NFL Hall of Famers Darrell Green, Aeneas Williams and Anthony Muñoz teamed up with the Centene Corporation, the official youth wellness partner of the Pro Football Hall of Fame to host Strong Youth, Strong Communities (SYSC) youth summits in Sacramento and California.
“Our youth are a third of our population, but yet 100 percent of our future,” remarked Williams. “Eventually, they are going to be the ones running our country.”
It is for this reason that the Hall of Famers have committed their time to giving back. Over a three-day period, they traveled to the Sacramento Convention Center, California State University, Northridge (CSUN) and Los Angeles Trade Technical College (LATTC) to inspire hundreds of students to lead a productive life.
“This is a continuation of what I’ve been doing my whole adult life … trying to figure out a way to impact the next generation from a moral, academic, social development aspect,” said Green, founder of SYSC.
Hundreds of children participated in an interactive presentation by the Hall of Famers where they heard the real-life experiences that led to the former players’ successes on and off the field. Each gold jacket wearing former football player detailed the ways in which their life paralleled the lives of many of the students.
“We can be vulnerable, we can be transparent in sharing our stories,” said Muñoz who spent 13 seasons playing with the Cincinnati Bengals.
The free summit was for students ages 13-18, who also participated in breakout sessions that equipped them with life skills and leadership development tools. The students discussed the daily challenges they face in small groups of their peers. Muñoz expressed the mutual reward in hearing students’ stories including one young woman who divulged her strained relationship with her mother. After she shared, she came to the conclusion that she needed to make amends.
“That’s the ‘a-ha moment,’ the revelation moment,” said Muñoz. “For her to get up there and to have her friends sitting in the audience as part of the group, I think it takes a lot of courage and transparency.”
Those breakout groups provide a safe place for students. The same type of safe space Williams had in Harrell Park when he was growing up in New Orleans.
“That park was a safe haven; my parents, my two older brothers, we all spent so much time at the park,” remembered Williams. It was the same park that current NFL players like Odell Beckham Jr. and Leonard Fournette played. “Now, those venues are pretty much gone, so having these summits is important because there are not a lot of safe havens for young people.”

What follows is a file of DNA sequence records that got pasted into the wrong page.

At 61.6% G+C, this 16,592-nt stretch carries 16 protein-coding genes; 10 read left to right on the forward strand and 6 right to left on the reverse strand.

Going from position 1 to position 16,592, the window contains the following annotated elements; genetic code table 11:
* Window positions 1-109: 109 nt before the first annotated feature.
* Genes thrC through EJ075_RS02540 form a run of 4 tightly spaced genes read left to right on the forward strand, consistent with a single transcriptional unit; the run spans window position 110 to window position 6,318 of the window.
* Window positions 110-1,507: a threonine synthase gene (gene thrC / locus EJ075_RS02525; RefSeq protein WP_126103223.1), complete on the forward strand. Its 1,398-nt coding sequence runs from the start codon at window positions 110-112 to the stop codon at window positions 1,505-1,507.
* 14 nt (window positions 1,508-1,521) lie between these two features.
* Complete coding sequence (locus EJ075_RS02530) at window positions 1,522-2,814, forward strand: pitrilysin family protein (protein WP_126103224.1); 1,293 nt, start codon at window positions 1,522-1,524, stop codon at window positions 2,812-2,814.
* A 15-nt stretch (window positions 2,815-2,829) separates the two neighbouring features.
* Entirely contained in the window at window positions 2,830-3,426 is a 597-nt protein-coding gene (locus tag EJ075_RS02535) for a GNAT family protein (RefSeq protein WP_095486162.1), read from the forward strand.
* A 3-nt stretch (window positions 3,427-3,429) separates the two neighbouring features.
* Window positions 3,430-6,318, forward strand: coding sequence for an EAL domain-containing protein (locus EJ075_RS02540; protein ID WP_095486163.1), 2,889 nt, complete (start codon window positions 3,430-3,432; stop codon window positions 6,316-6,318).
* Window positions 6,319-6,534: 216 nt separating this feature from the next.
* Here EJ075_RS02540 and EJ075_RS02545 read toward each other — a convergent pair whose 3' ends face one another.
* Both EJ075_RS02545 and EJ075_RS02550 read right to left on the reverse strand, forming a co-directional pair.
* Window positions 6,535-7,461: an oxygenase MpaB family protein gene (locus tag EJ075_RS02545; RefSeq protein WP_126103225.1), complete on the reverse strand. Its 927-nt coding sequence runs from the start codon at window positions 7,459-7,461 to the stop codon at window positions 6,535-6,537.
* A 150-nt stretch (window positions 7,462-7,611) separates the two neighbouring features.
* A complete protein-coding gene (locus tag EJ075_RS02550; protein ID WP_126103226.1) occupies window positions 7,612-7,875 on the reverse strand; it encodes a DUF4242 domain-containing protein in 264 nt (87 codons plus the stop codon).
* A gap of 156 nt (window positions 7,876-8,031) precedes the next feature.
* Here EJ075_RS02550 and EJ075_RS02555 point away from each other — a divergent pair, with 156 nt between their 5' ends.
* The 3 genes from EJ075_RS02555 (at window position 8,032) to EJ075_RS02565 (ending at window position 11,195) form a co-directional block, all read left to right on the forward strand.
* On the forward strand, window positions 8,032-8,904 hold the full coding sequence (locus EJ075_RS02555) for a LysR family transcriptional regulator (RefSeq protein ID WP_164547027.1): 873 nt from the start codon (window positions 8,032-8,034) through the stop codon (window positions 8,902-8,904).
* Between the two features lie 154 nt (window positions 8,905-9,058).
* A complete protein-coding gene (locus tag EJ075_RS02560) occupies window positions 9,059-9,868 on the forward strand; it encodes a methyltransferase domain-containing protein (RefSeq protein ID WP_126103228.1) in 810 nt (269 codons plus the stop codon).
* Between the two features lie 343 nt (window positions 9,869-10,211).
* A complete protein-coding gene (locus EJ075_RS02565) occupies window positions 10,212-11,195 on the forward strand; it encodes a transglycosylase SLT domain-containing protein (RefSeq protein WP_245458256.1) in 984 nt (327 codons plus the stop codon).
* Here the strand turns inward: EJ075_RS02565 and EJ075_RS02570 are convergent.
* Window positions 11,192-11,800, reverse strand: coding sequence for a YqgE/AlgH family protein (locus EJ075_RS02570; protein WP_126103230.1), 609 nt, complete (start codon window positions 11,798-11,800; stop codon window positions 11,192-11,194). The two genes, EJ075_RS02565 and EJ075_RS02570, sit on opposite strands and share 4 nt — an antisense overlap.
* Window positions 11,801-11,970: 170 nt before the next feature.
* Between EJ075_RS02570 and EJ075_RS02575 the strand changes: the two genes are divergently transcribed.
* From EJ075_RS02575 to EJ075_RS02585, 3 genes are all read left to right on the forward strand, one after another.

“There are many of us who have had those life experiences,” said Carol Kim, vice president of Community Investments and Public Affairs for Health Net, a Centene owned company that provides Medicaid to over 12 million people. Kim grew up in South Los Angeles, a product of the Los Angeles Unified School District.
It is events like these that determine “how we can bridge together the needs of the community and our youth in terms of their health status, their behavioral and physical health because only through that can we start transforming the lives of our community, one person at a time.”
In many ways she could identify with the students in attendance like Chris Avila, a tenth grader at Paramount High School. Avila is a participant in an after school program that focuses on leadership development activities to motivate students in high school to attend college. He was among students from various local organizations including Challengers Boys and Girls Club.
“I find it important because a lot of kids here, most of them growing up in need, social and emotional needs,” said Avila who has been in the foster care system for nearly three years. His father was never around and his mother did not have the financial means to take care of he and his siblings.
“Even though I’ve been in the system and through tough situations, this summit taught me that no matter what you are able to succeed,” Avila said proudly.
It is precisely this thinking that the Centene Corporation and the Pro Football Hall of Fame seeks to instill in youth across the country by hosting these summits.
“A lot of these kids get facts and information,” stated Williams. “Information gets in their head but a story changes a life; when we share our stories that show we are no different from them, that’s when it becomes a game-changer because we aren’t talking down to them, we’re talking on the same level as them.”